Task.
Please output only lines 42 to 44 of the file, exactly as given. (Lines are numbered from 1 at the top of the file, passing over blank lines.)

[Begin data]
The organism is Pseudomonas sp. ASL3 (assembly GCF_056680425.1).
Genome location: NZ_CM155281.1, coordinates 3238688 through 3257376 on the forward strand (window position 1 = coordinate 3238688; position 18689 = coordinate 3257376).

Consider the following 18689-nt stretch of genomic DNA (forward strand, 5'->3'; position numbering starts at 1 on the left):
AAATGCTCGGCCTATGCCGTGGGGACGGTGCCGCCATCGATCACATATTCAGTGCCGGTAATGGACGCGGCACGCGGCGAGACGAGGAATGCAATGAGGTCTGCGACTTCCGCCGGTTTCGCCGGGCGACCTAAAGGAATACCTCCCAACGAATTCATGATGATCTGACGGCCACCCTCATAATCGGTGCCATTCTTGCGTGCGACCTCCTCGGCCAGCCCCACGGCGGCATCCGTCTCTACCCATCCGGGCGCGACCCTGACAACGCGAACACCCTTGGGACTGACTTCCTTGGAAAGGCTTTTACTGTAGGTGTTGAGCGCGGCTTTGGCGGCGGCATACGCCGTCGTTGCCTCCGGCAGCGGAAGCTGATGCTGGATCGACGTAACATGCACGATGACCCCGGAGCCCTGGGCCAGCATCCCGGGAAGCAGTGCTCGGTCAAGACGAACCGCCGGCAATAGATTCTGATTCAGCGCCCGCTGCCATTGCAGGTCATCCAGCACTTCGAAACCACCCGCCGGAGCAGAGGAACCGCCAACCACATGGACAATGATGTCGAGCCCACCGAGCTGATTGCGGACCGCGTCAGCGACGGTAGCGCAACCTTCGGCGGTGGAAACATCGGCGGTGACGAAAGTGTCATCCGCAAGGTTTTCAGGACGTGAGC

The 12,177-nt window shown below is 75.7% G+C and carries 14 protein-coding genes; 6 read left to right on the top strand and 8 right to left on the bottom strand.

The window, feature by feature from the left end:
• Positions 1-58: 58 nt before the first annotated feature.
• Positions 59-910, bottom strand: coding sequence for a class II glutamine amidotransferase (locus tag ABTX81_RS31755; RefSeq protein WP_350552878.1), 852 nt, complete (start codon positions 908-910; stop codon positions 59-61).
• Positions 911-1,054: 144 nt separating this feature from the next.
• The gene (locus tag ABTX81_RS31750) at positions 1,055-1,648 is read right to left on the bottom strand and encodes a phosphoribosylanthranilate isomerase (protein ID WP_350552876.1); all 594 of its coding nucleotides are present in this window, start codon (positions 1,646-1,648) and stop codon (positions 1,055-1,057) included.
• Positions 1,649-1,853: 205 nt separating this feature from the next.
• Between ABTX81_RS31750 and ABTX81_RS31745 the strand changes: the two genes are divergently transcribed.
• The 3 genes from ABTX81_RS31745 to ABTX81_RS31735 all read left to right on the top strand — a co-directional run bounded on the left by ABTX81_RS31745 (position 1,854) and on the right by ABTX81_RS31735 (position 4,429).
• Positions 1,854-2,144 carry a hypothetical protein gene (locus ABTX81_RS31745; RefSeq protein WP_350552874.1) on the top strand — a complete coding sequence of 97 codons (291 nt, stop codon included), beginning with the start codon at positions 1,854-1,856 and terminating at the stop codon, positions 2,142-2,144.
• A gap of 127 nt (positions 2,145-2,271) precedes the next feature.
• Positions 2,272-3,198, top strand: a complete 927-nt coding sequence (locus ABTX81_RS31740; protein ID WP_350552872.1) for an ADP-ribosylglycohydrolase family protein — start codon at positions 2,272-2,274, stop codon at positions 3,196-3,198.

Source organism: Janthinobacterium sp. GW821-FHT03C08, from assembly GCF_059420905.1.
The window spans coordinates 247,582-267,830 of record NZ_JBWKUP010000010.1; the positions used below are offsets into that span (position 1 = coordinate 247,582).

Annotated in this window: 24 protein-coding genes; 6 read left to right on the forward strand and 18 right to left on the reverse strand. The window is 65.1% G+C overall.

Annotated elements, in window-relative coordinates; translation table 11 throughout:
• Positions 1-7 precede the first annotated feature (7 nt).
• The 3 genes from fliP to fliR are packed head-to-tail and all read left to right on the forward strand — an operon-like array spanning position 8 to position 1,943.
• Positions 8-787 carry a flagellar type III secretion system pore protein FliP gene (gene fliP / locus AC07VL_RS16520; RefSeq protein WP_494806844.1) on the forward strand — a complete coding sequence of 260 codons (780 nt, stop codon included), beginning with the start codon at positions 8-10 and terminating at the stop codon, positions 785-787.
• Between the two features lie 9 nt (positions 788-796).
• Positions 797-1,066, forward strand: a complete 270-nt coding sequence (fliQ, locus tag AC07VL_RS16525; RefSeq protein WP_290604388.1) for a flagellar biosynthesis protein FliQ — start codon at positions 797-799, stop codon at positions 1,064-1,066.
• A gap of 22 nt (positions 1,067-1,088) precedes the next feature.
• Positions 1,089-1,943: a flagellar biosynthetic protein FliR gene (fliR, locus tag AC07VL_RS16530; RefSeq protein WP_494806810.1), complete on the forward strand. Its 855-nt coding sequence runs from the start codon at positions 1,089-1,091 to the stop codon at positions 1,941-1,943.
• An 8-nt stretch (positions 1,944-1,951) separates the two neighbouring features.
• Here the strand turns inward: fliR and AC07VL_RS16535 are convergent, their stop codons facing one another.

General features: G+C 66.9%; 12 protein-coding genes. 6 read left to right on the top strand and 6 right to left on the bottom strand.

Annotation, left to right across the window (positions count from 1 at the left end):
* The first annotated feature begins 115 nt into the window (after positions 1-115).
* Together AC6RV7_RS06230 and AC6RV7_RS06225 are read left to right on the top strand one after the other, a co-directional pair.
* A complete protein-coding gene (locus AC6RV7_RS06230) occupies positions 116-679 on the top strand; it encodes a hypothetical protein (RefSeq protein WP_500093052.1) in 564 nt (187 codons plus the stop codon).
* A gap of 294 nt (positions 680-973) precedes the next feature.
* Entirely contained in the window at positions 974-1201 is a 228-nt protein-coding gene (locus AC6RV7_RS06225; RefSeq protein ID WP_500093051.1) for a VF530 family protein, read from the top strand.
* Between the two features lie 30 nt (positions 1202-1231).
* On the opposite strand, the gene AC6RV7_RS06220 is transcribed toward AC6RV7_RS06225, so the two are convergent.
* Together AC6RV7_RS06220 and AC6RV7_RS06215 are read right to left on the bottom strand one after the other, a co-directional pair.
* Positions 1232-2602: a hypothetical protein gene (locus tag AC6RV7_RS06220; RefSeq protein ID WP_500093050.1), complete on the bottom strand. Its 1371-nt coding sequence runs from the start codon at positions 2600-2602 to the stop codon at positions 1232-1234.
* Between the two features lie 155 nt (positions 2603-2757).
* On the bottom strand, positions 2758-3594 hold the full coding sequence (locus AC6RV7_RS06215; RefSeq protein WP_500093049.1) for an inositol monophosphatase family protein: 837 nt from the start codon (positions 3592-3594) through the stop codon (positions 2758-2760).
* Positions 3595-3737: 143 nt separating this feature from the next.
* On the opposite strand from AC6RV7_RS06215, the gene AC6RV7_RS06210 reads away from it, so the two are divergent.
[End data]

* On the bottom strand, positions 2758-3594 hold the full coding sequence (locus AC6RV7_RS06215; RefSeq protein WP_500093049.1) for an inositol monophosphatase family protein: 837 nt from the start codon (positions 3592-3594) through the stop codon (positions 2758-2760).
* Positions 3595-3737: 143 nt separating this feature from the next.
* On the opposite strand from AC6RV7_RS06215, the gene AC6RV7_RS06210 reads away from it, so the two are divergent.